Surprisingly hip insurance-fraud investigators wage war against unscrupulous buyers of policies owned by the soon (occasionally too-soon) to die.
The field of battle in Dooling’s latest (after Brain Storm, 1998, etc.) is Omaha, where insurance companies guard their stupendous holdings against attacks by fake dead people, professional accident victims, and myriad tricksters with their endless versions of calamity. Carver Hartnett, Miranda Pryor, and Lenny Stillnacht comprise the staunch antifraud core at Reliable Allied Trust. They may look like garden-variety technoslackers, and it’s true they ingest ungodly amounts of easily abused substances, but their hearts are pure and they’re sincerely devoted to whacking away at the con artists besetting all great insurance companies. Alas, as they uncover bunk in claim after claim, they sense a shift in corporate strategy as company overlords elect to pay out bogus claims and recoup costs through spiraling premiums rather than through elaborate investigations and the courts. And now Lenny has been fired for his politically incorrect recommendation to blow off 20 claims for 20 identically named Nigerians, even though Nigeria is the world capital of fraud. Within 24 hours, Lenny is found dead, his blood swimming in drugs—and HIV. As it turns out, HIV is the common element in a slew of dicey claims filed by or for Heartland, a purchaser of viaticals, the rather creepy arrangements by which investors, in the dread days before protease inhibitors, purchased life insurance policies from AIDS victims who needed cash in this world rather than the next. Carver, who has lusted for Miranda through bottle after bottle of the splendid wines that are her indulgence, is sure that thoroughly heterosexual Lenny’s death is its own case of fraud. But on whose part? Lenny’s? Heartland’s? Miranda’s? Reliable Allied Trust’s? Complications—and investigations—ensue.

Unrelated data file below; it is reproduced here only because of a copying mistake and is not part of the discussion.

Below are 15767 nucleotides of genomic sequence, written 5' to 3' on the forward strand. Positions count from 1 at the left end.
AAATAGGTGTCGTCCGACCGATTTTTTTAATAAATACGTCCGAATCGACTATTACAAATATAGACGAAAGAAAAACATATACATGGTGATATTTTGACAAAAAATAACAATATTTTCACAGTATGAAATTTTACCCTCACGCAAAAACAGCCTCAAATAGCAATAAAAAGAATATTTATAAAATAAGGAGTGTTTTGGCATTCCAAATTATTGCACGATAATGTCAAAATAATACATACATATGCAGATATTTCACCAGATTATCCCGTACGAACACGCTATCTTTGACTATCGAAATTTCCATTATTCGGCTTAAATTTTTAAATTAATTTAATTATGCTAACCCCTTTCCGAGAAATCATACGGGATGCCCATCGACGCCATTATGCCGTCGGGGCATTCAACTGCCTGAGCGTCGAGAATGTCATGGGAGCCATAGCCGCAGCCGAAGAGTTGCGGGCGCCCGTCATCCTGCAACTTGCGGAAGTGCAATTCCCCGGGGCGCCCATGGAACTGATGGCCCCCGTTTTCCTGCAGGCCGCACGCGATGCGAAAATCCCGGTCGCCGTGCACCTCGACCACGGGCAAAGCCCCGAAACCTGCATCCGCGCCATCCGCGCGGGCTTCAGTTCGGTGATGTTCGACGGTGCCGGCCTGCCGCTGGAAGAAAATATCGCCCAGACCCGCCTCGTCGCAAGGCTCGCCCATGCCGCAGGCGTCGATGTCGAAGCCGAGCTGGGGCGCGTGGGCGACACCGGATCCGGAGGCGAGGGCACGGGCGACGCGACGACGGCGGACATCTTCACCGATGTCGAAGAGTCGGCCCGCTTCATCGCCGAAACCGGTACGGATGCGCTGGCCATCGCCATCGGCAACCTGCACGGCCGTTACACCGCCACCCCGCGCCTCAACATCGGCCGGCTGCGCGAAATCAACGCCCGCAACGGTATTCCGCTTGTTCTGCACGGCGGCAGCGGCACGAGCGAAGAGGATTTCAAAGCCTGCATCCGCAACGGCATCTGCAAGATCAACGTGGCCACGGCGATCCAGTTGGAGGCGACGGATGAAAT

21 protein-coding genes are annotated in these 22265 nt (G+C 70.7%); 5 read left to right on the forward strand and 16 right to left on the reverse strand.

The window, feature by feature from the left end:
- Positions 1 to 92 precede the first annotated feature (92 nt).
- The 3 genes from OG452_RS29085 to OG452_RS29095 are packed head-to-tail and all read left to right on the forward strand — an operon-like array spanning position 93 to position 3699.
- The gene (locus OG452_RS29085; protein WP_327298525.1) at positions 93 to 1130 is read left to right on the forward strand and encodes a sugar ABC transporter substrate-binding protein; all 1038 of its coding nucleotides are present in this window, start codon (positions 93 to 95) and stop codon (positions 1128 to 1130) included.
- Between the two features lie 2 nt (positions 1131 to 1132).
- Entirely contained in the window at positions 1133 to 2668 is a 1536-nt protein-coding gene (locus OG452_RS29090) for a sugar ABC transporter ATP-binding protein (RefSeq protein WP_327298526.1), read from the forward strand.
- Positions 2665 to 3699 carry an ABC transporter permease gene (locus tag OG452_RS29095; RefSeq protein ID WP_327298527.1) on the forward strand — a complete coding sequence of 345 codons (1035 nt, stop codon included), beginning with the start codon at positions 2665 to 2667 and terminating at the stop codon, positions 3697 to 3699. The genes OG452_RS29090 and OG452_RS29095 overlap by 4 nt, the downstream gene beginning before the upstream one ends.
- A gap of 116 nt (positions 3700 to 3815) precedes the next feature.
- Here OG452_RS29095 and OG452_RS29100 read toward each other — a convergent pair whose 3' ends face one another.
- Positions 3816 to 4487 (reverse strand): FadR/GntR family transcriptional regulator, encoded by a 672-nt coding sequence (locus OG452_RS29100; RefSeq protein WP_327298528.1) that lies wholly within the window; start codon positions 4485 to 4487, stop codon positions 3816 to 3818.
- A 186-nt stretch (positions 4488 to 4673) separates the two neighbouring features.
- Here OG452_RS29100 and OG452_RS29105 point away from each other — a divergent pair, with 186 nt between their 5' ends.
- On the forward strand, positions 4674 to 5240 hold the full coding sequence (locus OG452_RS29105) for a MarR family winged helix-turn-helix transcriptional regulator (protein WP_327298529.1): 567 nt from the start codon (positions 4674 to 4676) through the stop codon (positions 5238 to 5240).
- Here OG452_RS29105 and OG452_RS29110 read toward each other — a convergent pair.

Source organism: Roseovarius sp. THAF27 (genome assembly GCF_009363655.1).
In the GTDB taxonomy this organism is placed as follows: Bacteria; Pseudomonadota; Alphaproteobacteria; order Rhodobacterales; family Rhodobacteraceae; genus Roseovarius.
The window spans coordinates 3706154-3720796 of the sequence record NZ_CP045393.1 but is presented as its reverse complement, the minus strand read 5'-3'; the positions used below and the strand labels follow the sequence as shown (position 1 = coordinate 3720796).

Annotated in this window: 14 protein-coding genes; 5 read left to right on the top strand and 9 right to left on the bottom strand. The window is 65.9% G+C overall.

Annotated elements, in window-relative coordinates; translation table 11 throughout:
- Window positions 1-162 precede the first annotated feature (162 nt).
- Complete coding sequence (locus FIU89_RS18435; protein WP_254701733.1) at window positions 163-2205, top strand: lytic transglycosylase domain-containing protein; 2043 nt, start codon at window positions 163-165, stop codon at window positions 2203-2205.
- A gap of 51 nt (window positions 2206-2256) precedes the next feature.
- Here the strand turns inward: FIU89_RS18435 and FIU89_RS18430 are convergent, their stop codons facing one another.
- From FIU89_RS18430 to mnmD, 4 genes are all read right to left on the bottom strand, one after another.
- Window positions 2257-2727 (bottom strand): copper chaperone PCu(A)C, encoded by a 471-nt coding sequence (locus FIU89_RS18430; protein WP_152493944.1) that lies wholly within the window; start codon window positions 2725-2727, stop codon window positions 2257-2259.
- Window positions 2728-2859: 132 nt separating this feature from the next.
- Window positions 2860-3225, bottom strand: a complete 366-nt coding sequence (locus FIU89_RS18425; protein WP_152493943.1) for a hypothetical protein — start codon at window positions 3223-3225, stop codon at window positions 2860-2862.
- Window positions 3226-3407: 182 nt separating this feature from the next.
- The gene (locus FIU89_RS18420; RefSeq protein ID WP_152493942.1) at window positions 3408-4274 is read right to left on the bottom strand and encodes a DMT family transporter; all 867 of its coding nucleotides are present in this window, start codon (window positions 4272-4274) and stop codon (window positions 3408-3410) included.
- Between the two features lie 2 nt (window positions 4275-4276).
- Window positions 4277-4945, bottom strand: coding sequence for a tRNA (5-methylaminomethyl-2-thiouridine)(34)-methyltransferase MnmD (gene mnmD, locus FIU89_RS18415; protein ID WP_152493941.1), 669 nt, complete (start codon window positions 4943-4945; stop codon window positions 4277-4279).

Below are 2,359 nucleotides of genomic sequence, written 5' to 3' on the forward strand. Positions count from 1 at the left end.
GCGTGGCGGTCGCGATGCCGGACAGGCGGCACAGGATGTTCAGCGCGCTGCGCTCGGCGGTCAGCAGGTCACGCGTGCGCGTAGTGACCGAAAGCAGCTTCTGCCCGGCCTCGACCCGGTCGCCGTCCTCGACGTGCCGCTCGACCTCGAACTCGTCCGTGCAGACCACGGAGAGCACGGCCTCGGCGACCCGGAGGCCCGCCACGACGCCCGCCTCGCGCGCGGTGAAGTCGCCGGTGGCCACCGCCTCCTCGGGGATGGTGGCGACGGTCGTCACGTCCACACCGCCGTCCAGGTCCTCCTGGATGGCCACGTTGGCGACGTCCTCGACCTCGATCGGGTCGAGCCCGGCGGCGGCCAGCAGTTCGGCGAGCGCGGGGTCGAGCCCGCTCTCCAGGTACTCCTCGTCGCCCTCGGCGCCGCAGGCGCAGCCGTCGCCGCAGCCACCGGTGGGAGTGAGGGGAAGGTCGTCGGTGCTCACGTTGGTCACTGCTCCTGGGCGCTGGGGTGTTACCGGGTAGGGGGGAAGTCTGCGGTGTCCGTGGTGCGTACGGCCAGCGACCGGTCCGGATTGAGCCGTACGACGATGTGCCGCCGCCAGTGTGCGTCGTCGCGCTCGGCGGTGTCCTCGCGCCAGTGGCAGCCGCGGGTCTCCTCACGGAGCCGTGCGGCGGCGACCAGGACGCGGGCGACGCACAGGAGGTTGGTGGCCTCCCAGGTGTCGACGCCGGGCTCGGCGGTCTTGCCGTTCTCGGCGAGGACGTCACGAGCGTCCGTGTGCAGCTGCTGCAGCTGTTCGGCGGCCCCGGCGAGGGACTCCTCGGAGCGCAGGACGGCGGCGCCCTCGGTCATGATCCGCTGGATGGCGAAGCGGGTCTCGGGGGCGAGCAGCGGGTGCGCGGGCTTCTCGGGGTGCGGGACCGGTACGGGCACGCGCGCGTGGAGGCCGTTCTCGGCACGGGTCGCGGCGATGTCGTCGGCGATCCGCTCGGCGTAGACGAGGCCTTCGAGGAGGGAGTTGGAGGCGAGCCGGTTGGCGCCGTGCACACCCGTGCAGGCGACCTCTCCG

Mostly fun—and agreeably tense now and then—but a bit overwritten, as if crime novels need literary bolstering to be respectable.